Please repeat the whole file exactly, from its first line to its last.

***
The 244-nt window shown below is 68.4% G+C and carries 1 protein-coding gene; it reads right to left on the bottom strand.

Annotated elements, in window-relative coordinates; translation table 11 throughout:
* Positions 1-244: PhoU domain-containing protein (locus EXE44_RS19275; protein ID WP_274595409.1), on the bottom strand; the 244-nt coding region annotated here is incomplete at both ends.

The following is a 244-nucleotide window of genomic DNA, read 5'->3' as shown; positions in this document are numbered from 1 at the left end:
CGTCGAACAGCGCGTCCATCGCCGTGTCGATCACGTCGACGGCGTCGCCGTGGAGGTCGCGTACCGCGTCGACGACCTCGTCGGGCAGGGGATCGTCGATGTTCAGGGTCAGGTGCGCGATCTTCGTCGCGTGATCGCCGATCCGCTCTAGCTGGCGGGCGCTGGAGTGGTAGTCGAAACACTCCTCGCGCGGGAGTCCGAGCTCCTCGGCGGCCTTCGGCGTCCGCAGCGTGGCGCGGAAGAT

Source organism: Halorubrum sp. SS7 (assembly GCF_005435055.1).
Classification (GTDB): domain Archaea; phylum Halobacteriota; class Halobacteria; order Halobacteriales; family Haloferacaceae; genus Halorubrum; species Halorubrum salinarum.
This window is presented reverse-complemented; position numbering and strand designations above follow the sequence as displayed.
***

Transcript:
The 244-nt window shown below is 68.4% G+C and carries 1 protein-coding gene; it reads right to left on the bottom strand.

Annotated elements, in window-relative coordinates; translation table 11 throughout:
* Positions 1-244: PhoU domain-containing protein (locus EXE44_RS19275; protein ID WP_274595409.1), on the bottom strand; the 244-nt coding region annotated here is incomplete at both ends.

The following is a 244-nucleotide window of genomic DNA, read 5'->3' as shown; positions in this document are numbered from 1 at the left end:
CGTCGAACAGCGCGTCCATCGCCGTGTCGATCACGTCGACGGCGTCGCCGTGGAGGTCGCGTACCGCGTCGACGACCTCGTCGGGCAGGGGATCGTCGATGTTCAGGGTCAGGTGCGCGATCTTCGTCGCGTGATCGCCGATCCGCTCTAGCTGGCGGGCGCTGGAGTGGTAGTCGAAACACTCCTCGCGCGGGAGTCCGAGCTCCTCGGCGGCCTTCGGCGTCCGCAGCGTGGCGCGGAAGAT

Source organism: Halorubrum sp. SS7 (assembly GCF_005435055.1).
Classification (GTDB): domain Archaea; phylum Halobacteriota; class Halobacteria; order Halobacteriales; family Haloferacaceae; genus Halorubrum; species Halorubrum salinarum.
This window is presented reverse-complemented; position numbering and strand designations above follow the sequence as displayed.